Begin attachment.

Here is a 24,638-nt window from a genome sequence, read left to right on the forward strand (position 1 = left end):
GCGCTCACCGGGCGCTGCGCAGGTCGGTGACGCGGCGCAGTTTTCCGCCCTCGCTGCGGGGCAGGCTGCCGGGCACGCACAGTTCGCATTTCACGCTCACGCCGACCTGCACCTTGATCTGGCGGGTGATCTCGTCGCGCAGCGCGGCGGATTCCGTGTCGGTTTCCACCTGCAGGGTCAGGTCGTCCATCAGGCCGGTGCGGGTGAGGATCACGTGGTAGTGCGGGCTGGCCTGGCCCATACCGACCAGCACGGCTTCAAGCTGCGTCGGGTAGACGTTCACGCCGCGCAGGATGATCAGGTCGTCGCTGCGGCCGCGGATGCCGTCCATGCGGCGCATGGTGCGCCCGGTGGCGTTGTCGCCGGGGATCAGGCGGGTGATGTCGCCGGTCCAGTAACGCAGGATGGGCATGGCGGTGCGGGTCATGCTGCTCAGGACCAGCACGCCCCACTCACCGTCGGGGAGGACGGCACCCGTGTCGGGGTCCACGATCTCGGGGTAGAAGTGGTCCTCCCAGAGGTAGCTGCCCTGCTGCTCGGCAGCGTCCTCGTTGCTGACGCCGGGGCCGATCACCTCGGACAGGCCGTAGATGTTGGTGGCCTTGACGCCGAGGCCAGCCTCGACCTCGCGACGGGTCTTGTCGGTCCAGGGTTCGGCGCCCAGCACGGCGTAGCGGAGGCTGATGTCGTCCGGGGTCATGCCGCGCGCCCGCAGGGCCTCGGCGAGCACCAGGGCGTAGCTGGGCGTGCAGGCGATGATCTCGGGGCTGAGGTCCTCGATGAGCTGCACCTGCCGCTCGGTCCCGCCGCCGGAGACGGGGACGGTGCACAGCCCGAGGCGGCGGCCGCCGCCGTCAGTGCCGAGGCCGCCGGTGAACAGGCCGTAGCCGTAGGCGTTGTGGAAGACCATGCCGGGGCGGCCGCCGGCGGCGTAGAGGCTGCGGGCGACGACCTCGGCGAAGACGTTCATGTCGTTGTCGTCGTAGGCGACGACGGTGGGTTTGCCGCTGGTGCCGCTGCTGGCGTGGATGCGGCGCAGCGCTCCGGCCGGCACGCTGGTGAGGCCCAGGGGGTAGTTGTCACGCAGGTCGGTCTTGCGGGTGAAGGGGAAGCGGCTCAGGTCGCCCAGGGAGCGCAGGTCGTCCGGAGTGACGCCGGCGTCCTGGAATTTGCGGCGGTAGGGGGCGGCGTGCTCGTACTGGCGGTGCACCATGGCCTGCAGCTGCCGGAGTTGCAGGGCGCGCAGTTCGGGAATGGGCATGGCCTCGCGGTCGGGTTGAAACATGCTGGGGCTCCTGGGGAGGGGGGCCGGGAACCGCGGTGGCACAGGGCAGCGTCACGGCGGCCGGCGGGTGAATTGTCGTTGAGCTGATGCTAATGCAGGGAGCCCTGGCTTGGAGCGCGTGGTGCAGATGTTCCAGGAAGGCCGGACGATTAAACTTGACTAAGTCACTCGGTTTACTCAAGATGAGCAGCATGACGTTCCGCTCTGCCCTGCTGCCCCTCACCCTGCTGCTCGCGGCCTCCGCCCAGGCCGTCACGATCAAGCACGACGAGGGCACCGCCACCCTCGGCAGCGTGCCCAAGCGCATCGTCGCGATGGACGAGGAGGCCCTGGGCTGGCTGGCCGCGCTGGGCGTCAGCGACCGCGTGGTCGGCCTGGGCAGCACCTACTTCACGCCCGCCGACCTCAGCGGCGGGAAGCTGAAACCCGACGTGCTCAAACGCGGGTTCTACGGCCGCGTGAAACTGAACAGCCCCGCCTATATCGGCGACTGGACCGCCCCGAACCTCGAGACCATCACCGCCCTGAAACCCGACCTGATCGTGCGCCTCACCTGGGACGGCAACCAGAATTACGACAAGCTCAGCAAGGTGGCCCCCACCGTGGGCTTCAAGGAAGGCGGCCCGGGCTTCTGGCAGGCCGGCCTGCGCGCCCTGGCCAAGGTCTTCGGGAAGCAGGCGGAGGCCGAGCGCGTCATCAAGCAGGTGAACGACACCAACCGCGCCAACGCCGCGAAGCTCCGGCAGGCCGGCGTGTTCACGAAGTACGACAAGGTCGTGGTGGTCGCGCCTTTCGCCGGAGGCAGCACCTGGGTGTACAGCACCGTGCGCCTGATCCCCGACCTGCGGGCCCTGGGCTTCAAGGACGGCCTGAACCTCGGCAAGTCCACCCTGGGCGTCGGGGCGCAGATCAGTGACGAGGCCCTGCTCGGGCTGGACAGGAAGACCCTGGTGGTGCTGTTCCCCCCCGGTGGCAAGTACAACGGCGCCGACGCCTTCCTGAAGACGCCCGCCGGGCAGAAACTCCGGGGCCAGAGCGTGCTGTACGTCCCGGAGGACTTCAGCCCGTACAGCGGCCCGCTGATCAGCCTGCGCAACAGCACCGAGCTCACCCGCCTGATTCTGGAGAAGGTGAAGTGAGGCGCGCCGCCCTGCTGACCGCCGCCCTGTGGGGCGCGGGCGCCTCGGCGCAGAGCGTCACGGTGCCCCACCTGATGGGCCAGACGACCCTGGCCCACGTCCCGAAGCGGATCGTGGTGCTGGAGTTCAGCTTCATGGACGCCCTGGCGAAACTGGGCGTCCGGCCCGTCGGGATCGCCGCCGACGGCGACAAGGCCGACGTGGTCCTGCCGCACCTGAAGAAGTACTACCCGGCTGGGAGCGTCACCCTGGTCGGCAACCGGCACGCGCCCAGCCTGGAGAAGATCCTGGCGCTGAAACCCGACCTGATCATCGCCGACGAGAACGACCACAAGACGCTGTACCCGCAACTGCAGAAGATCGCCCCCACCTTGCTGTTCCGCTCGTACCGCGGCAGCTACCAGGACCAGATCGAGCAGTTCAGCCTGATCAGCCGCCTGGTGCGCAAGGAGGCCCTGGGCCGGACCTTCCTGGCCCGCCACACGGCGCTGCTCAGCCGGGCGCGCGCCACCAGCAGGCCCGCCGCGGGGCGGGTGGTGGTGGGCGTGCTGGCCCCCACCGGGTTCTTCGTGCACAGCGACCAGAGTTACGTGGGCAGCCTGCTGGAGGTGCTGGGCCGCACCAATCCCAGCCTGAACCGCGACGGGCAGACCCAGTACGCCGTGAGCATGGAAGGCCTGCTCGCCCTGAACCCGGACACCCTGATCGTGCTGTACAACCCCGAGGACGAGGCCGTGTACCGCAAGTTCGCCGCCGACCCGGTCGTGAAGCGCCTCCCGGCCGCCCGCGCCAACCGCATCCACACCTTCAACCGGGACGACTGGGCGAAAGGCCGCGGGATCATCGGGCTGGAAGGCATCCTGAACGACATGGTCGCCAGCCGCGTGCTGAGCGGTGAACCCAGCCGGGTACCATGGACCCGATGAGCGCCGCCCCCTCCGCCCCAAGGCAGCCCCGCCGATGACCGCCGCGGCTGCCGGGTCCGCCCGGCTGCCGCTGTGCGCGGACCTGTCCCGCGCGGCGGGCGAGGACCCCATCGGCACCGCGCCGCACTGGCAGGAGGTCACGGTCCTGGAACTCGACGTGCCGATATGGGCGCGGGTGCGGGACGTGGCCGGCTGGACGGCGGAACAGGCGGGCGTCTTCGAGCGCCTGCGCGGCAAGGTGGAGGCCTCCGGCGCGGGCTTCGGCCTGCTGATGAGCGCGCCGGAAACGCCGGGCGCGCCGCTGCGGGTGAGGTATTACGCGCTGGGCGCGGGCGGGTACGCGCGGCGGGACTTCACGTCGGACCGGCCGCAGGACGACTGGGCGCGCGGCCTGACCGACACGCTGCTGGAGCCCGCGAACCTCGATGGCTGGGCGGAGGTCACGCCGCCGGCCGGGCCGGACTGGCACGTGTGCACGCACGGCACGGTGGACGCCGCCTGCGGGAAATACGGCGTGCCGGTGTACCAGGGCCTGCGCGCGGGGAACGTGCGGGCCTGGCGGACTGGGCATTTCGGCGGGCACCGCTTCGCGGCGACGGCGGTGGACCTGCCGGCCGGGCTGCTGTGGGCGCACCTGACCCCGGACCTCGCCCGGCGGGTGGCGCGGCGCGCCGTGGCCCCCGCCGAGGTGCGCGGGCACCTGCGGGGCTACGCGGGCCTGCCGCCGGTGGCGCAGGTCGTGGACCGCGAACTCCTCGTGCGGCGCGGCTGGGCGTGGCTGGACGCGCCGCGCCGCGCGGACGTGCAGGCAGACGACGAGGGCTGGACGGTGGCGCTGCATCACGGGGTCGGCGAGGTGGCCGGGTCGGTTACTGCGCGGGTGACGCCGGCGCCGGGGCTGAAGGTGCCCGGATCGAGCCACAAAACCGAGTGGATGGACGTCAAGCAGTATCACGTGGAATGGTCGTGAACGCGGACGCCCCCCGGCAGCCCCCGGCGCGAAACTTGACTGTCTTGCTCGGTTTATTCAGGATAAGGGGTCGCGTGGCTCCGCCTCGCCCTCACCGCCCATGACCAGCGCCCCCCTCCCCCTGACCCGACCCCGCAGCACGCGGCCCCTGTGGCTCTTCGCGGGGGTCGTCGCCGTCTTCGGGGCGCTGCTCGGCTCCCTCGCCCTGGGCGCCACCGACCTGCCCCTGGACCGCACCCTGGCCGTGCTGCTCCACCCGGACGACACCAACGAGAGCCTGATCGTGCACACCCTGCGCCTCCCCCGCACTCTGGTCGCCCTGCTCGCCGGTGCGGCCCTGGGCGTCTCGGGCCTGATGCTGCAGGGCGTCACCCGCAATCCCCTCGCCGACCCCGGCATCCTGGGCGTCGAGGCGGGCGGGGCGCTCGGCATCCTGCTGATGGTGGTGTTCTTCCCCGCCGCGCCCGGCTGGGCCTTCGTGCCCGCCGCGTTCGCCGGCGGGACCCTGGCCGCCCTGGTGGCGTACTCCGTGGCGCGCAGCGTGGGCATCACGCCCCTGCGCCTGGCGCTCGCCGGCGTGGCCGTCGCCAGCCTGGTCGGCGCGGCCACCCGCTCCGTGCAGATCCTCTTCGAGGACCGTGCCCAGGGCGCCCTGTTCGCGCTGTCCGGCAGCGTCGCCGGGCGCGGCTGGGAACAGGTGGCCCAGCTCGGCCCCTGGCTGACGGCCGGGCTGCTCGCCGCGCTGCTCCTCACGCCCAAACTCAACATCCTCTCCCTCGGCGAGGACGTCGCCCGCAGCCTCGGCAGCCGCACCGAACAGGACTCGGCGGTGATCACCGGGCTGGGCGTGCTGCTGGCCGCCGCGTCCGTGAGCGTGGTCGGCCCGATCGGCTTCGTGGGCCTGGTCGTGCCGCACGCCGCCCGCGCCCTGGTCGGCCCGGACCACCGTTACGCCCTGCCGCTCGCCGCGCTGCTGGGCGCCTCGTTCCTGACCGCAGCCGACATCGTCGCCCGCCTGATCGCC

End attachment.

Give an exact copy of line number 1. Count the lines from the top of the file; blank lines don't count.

Here is a 24,638-nt window from a genome sequence, read left to right on the forward strand (position 1 = left end):